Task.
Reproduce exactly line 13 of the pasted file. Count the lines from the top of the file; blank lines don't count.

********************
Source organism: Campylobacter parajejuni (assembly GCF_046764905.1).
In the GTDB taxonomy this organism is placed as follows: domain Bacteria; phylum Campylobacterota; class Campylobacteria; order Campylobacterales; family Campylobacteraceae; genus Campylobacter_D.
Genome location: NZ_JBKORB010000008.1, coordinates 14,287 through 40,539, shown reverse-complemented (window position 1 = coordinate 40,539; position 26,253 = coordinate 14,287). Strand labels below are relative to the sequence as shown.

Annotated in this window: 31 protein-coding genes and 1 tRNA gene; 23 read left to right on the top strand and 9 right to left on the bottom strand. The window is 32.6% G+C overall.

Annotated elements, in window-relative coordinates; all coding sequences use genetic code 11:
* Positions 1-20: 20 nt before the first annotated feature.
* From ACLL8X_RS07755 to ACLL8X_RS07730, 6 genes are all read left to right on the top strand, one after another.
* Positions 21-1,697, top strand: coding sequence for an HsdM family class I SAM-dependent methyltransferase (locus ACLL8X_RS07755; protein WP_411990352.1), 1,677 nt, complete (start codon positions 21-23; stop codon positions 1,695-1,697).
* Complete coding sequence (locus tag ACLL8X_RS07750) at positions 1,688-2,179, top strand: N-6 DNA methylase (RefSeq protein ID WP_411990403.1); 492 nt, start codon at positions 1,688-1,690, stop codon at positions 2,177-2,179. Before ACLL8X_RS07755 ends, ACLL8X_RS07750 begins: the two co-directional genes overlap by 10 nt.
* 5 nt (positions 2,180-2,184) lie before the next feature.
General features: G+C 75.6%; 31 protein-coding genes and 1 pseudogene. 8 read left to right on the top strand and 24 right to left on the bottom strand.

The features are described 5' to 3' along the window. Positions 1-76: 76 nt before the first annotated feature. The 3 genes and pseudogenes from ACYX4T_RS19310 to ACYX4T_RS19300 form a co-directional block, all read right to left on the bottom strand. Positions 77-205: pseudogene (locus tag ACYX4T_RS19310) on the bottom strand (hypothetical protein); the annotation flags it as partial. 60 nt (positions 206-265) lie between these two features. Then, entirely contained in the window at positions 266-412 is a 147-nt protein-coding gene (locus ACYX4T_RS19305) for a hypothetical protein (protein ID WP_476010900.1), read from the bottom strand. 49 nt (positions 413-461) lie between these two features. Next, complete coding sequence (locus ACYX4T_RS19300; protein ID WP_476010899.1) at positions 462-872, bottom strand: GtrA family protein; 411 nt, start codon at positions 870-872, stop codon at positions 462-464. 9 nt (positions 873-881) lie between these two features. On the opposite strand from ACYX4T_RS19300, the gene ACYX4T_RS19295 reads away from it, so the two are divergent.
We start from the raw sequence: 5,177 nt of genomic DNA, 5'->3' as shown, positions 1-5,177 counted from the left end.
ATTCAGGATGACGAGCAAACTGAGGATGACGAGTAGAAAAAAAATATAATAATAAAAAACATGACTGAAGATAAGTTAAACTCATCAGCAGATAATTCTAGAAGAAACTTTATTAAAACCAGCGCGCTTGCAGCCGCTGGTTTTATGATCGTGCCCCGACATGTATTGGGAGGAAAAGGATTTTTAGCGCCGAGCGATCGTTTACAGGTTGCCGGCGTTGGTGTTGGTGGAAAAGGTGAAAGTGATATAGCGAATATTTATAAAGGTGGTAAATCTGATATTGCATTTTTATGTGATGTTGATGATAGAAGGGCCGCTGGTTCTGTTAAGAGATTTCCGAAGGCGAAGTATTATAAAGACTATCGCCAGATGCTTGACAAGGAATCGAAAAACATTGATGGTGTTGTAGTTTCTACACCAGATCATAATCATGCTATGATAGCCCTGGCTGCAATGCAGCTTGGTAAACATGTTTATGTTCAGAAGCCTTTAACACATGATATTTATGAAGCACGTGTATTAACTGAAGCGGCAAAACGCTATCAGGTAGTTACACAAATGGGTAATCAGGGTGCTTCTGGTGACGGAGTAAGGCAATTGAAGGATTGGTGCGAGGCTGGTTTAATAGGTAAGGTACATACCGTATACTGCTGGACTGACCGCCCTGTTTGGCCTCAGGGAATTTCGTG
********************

We start from the raw sequence: 5,177 nt of genomic DNA, 5'->3' as shown, positions 1-5,177 counted from the left end.